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A society is a group of individuals involved in persistent social interaction, or a large social group sharing the same geographical or social territory, typically subject to the same political authority and dominant cultural expectations. Societies are characterized by patterns of relationships (social relations) between individuals who share a distinctive culture and institutions; a given society may be described as the sum total of such relationships among its constituent of members. In the social sciences, a larger society often exhibits stratification or dominance patterns in subgroups.

Insofar as it is collaborative, a society can enable its members to benefit in ways that would not otherwise be possible on an individual basis; both individual and social (common) benefits can thus be distinguished, or in many cases found to overlap. A society can also consist of like-minded people governed by their own norms and values within a dominant, larger society. This is sometimes referred to as a subculture, a term used extensively within criminology.

More broadly, and especially within structuralist thought, a society may be illustrated as an economic, social, industrial or cultural infrastructure, made up of, yet distinct from, a varied collection of individuals. In this regard society can mean the objective relationships people have with the material world and with other people, rather than "other people" beyond the individual and their familiar social environment.

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An illustration of the beginning of Daylight Saving Time
Daylight saving time is the convention of advancing clocks so that afternoons have more daylight and mornings have less. Typically clocks are adjusted forward one hour near the start of spring and are adjusted backward in autumn; the ancients lengthened summer hours instead. Presaged by a 1784 satire, modern DST was first proposed in 1907 by William Willett, and 1916 saw its first widespread use as a wartime measure aimed at conserving coal. Despite controversy, many countries have used it since then; details vary by location and change occasionally. Adding daylight to afternoons benefits retailing, sports, and other activities that exploit sunlight after working hours, but causes problems for farmers and other workers whose hours depend on the sun. Extra afternoon daylight cuts traffic fatalities; its effect on health and crime is less clear. DST is said to save electricity by reducing the need for artificial evening lighting, but the evidence for this is weak and DST can boomerang by boosting peak demand, increasing overall electricity costs. DST's clock shifts complicate timekeeping and can disrupt meetings, travel, billing, medical devices, and heavy equipment.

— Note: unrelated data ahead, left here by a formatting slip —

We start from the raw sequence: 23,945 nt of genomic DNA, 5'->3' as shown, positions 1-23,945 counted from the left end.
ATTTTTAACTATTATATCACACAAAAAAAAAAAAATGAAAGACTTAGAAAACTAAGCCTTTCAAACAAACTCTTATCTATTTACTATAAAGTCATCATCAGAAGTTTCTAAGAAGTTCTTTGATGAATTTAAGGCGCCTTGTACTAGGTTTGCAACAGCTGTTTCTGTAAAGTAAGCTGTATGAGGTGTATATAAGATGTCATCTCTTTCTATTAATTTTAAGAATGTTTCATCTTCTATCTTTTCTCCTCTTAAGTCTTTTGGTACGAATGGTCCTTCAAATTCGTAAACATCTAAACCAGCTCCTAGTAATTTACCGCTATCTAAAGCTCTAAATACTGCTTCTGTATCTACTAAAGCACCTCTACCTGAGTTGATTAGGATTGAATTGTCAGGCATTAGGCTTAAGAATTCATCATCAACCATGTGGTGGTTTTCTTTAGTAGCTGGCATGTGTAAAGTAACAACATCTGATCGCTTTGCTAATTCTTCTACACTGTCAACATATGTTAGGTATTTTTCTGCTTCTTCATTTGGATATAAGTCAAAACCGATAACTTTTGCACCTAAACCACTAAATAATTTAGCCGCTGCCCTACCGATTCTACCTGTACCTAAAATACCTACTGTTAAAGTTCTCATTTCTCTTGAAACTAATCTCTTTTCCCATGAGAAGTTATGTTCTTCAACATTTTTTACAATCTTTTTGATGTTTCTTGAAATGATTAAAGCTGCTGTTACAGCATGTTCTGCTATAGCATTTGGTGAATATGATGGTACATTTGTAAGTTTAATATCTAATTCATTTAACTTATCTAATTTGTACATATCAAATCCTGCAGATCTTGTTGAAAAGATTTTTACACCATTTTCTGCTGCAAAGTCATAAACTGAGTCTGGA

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Batak warriorsCredit: Kristen Feilberg; Restoration: Peter Weis

Batak warriors in 1870. The term "Batak" is used to collectively identify a number of ethnic groups predominantly found in North Sumatra, Indonesia. It includes the Toba, Karo, Pakpak, Simalungun, Angkola and Mandailing, each of which are distinct but related groups with distinct, albeit related, languages and customs (adat).

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Margaret Fuller
Margaret Fuller (1810–1850) was a journalist, critic and women's rights activist. She was the first full-time female book reviewer in journalism. She became the first editor of the transcendental publication The Dial in 1840 before joining the staff of the New York Tribune in 1844. By the time she was in her 30s, Fuller had earned a reputation as the most well-read person in New England, male or female. Her seminal work, Woman in the Nineteenth Century, was published in 1845 and is considered the first major feminist work in the United States. Fuller was an advocate of women's rights and, in particular, women's education and the right to employment. She also encouraged many other reforms in society, including prison reform and the emancipation of slaves in the United States. Fuller became involved with the revolution in Italy and allied herself with Giuseppe Mazzini. She also met Giovanni Ossoli, with whom she had a child. All three members of the family died in a shipwreck in 1850. Fuller's body was never recovered. Shortly after Fuller's death her importance faded; the editors who prepared her letters to be published, believing her fame would be short-lived, were not concerned about accuracy and censored or altered much of her words before publication.

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Ralph Waldo Emerson
Ralph Waldo Emerson, Essays, First Series (1841)

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